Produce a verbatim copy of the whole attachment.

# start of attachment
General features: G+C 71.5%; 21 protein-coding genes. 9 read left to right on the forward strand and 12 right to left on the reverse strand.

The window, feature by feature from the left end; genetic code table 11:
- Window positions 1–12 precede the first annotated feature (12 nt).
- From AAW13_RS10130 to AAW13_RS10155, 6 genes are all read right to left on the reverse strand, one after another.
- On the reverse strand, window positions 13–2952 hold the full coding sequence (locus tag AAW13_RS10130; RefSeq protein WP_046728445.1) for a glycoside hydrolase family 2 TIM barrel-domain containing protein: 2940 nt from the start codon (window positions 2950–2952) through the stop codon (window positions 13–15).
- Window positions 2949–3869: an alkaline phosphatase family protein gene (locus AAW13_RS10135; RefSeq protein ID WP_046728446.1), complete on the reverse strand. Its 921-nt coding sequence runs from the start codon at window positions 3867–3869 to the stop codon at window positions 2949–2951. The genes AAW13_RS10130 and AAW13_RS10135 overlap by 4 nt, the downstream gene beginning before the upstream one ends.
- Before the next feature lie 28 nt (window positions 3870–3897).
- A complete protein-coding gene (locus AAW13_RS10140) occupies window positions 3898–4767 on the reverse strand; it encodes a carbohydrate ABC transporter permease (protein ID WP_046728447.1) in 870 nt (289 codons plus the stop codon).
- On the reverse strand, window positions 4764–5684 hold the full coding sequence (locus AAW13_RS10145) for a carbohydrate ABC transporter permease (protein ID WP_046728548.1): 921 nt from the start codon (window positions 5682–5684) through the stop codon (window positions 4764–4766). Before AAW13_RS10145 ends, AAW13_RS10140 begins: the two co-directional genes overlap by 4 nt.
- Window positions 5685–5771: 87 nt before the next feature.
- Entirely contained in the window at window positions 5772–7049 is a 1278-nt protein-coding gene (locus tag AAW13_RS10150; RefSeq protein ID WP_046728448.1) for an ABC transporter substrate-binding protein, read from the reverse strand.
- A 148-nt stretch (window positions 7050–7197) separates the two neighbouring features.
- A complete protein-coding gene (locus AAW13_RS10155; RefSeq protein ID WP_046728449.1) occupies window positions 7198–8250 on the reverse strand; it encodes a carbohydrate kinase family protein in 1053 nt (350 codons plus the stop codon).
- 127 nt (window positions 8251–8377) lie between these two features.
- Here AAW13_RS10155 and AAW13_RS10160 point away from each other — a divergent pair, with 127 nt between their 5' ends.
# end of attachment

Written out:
General features: G+C 71.5%; 21 protein-coding genes. 9 read left to right on the forward strand and 12 right to left on the reverse strand.

The window, feature by feature from the left end; genetic code table 11:
- Window positions 1–12 precede the first annotated feature (12 nt).
- From AAW13_RS10130 to AAW13_RS10155, 6 genes are all read right to left on the reverse strand, one after another.
- On the reverse strand, window positions 13–2952 hold the full coding sequence (locus tag AAW13_RS10130; RefSeq protein WP_046728445.1) for a glycoside hydrolase family 2 TIM barrel-domain containing protein: 2940 nt from the start codon (window positions 2950–2952) through the stop codon (window positions 13–15).
- Window positions 2949–3869: an alkaline phosphatase family protein gene (locus AAW13_RS10135; RefSeq protein ID WP_046728446.1), complete on the reverse strand. Its 921-nt coding sequence runs from the start codon at window positions 3867–3869 to the stop codon at window positions 2949–2951. The genes AAW13_RS10130 and AAW13_RS10135 overlap by 4 nt, the downstream gene beginning before the upstream one ends.
- Before the next feature lie 28 nt (window positions 3870–3897).
- A complete protein-coding gene (locus AAW13_RS10140) occupies window positions 3898–4767 on the reverse strand; it encodes a carbohydrate ABC transporter permease (protein ID WP_046728447.1) in 870 nt (289 codons plus the stop codon).
- On the reverse strand, window positions 4764–5684 hold the full coding sequence (locus AAW13_RS10145) for a carbohydrate ABC transporter permease (protein ID WP_046728548.1): 921 nt from the start codon (window positions 5682–5684) through the stop codon (window positions 4764–4766). Before AAW13_RS10145 ends, AAW13_RS10140 begins: the two co-directional genes overlap by 4 nt.
- Window positions 5685–5771: 87 nt before the next feature.
- Entirely contained in the window at window positions 5772–7049 is a 1278-nt protein-coding gene (locus tag AAW13_RS10150; RefSeq protein ID WP_046728448.1) for an ABC transporter substrate-binding protein, read from the reverse strand.
- A 148-nt stretch (window positions 7050–7197) separates the two neighbouring features.
- A complete protein-coding gene (locus AAW13_RS10155; RefSeq protein ID WP_046728449.1) occupies window positions 7198–8250 on the reverse strand; it encodes a carbohydrate kinase family protein in 1053 nt (350 codons plus the stop codon).
- 127 nt (window positions 8251–8377) lie between these two features.
- Here AAW13_RS10155 and AAW13_RS10160 point away from each other — a divergent pair, with 127 nt between their 5' ends.